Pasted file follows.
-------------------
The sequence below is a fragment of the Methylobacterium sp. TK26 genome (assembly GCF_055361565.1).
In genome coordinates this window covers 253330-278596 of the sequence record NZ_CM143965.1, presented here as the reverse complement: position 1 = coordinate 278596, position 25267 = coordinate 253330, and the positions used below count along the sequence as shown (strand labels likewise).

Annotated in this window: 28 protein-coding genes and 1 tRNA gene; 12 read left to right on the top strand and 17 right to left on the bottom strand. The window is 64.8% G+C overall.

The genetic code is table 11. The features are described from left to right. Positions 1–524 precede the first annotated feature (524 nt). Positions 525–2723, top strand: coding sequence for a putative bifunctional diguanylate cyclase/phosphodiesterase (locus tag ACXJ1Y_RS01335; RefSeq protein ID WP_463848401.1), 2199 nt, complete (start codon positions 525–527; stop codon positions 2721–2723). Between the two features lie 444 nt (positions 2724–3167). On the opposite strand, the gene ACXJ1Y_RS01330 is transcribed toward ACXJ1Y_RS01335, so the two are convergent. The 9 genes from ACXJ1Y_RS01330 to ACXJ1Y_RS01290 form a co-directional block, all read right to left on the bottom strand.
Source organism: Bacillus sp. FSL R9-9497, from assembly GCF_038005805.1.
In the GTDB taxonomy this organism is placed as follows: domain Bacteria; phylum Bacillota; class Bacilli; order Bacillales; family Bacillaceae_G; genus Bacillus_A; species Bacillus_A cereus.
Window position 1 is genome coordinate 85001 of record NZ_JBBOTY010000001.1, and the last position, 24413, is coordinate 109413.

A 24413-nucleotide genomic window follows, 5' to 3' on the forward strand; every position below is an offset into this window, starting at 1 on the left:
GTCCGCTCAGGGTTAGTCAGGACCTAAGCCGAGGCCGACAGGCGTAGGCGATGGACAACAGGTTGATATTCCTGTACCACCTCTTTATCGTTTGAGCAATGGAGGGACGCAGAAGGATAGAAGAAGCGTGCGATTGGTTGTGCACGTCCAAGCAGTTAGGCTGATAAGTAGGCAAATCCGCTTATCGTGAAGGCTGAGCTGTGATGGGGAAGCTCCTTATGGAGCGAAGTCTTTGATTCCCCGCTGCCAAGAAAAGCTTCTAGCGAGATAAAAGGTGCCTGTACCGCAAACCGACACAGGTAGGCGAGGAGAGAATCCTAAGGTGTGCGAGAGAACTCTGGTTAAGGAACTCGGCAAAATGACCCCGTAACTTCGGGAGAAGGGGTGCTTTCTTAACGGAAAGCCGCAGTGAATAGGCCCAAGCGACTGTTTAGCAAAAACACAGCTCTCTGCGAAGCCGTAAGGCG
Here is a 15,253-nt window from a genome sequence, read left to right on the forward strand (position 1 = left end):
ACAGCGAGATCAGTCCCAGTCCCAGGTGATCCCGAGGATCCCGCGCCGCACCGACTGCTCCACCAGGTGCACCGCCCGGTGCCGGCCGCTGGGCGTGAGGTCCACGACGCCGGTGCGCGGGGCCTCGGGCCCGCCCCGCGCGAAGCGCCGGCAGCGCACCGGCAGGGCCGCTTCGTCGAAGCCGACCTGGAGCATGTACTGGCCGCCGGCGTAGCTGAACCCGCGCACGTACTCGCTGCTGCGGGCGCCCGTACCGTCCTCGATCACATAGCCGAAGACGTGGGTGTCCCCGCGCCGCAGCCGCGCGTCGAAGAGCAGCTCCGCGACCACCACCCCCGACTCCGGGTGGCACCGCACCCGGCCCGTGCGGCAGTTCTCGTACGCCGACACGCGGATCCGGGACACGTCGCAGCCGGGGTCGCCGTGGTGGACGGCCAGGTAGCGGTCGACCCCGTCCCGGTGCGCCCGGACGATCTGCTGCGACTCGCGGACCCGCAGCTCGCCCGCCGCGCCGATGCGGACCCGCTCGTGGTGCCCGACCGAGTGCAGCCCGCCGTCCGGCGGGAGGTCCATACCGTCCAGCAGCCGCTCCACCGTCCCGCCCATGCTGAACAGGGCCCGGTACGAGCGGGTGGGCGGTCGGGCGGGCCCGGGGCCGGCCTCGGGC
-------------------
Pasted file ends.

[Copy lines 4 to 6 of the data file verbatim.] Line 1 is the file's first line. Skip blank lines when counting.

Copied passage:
The genetic code is table 11. The features are described from left to right. Positions 1–524 precede the first annotated feature (524 nt). Positions 525–2723, top strand: coding sequence for a putative bifunctional diguanylate cyclase/phosphodiesterase (locus tag ACXJ1Y_RS01335; RefSeq protein ID WP_463848401.1), 2199 nt, complete (start codon positions 525–527; stop codon positions 2721–2723). Between the two features lie 444 nt (positions 2724–3167). On the opposite strand, the gene ACXJ1Y_RS01330 is transcribed toward ACXJ1Y_RS01335, so the two are convergent. The 9 genes from ACXJ1Y_RS01330 to ACXJ1Y_RS01290 form a co-directional block, all read right to left on the bottom strand.
Source organism: Bacillus sp. FSL R9-9497, from assembly GCF_038005805.1.
In the GTDB taxonomy this organism is placed as follows: domain Bacteria; phylum Bacillota; class Bacilli; order Bacillales; family Bacillaceae_G; genus Bacillus_A; species Bacillus_A cereus.